Amy Klobuchar Shares Powerful Advice Amid Breast Cancer Recovery

Amy Klobuchar stopped by "The View" on October 1 and spoke at length about her breast cancer diagnosis and how she got through it.

When co-host Sunny Hostin mentioned that some of the senator's colleagues didn't even know she was going through treatment, she nodded as she opened up about her recovery. "One of the ways I got through this [was] with my incredible family, my husband getting up early to take me to radiation, the doctors and nurses at the Mayo Clinic in Rochester, Minnesota," she explained. "And then perfect strangers who didn't even know I had it who would help me put my suitcase when I'm traveling back and forth between D.C. and Minnesota on the plane, 'cause I'm not supposed to lift anything after the lumpectomy."

Klobuchar also admitted that she skipped her exam during the coronavirus pandemic. "I thought, 'Well I'll wait a while, I'll wait awhile' and then sure enough I went in, found out I had stage 1 breast cancer, got the lumpectomy, had the radiation, and learned after that, that thousands of women right now have undetected breast cancer." She used her experience as a warning for others. "It's time to schedule these exams you've been putting off. One in three Americans have put off routine exams because it literally will save your life," she warned. Klobuchar also opened about her father's untimely death while on "The View." Keep reading for more details.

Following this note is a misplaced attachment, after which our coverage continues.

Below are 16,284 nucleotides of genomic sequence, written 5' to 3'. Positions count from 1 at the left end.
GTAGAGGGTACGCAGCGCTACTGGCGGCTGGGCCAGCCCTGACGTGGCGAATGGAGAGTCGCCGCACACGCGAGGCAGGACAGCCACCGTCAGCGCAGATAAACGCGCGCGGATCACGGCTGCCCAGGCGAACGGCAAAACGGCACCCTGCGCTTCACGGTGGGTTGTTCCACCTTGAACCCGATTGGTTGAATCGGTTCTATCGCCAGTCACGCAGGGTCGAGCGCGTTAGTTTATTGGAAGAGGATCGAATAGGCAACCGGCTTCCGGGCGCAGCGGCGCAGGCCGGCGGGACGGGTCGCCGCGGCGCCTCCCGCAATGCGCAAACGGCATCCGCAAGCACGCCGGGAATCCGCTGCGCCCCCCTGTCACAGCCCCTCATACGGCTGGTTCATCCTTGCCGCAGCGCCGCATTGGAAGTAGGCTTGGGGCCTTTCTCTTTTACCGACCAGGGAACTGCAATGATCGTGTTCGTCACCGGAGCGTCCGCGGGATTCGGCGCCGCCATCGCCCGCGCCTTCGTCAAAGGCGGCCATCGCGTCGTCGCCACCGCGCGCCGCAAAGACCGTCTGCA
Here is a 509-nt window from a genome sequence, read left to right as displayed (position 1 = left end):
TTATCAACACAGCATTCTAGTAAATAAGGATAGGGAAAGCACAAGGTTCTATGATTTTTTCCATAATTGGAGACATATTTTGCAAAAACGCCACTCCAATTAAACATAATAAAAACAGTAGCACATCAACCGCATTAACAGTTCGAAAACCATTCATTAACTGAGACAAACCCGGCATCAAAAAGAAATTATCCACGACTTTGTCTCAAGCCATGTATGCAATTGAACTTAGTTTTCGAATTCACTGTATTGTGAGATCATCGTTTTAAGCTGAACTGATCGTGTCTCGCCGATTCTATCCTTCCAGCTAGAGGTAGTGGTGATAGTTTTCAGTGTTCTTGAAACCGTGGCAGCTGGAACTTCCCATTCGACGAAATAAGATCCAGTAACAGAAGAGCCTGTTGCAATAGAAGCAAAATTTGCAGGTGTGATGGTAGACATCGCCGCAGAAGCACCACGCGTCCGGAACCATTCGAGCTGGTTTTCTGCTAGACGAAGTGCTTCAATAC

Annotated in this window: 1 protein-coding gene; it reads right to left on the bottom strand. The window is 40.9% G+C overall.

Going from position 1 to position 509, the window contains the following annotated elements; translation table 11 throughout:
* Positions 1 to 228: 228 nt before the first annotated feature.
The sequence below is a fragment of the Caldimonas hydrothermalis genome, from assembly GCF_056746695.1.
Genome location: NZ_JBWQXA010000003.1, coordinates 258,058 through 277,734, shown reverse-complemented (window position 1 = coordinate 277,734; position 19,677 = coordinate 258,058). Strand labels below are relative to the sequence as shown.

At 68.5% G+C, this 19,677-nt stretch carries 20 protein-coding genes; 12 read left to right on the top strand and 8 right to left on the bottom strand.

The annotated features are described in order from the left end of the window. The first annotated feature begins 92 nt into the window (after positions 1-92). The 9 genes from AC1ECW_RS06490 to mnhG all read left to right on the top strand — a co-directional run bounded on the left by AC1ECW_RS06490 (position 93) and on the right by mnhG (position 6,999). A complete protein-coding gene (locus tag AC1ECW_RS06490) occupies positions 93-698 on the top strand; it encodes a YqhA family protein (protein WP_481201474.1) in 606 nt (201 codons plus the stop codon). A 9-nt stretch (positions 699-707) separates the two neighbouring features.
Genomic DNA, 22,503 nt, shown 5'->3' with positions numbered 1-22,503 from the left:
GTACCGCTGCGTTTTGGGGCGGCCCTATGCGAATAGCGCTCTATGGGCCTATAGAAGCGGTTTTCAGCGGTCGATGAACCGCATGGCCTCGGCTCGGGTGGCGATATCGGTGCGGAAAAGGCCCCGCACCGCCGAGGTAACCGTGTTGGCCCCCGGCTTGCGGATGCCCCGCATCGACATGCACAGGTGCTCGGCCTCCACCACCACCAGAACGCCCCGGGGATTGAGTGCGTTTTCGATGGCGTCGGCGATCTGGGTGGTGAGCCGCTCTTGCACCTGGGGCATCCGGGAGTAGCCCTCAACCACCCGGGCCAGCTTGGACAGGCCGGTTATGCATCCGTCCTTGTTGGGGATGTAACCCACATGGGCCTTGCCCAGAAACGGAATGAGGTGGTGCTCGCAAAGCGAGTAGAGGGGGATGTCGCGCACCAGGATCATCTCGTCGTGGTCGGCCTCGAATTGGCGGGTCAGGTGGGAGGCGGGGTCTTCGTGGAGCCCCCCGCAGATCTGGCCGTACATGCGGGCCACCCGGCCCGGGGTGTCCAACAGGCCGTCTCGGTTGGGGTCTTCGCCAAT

Amy Klobuchar had to keep her head high

On top of going through breast cancer treatment, Amy Klobuchar had to deal with the death of her father, well-respected columnist Jim Klobuchar, in May. She didn't let this get her down, though. "My dad died during the time and I thought, 'Well the focus has got be on what's in front of me,' and the work I was doing in the Senate and when I got to a point where I felt like it was time to share the story, I did," she told the co-hosts of "The View."

As for others going through a similar situation? Klobuchar advises them to remember to "keep [their] purpose in life." She continued, "Keep some sense of grounding of what's going on in your life and try to be resilient." It was apparent she used this advice in her own life when she recalled her time with her father at the end of his life. "We knew it was gonna be a long goodbye and then for me it was a gift, those last few months after the vaccine I got to be there with him, got to hold his hand," she said.

Continuing on about how she endured her cancer treatments, Klobuchar said, "It was a moment of actual great joy to be with [my dad] and that's why getting through the cancer felt secondary to saying goodbye to him," she concluded. It's clear that Klobuchar believes any struggle is worth fighting through with a positive mindset.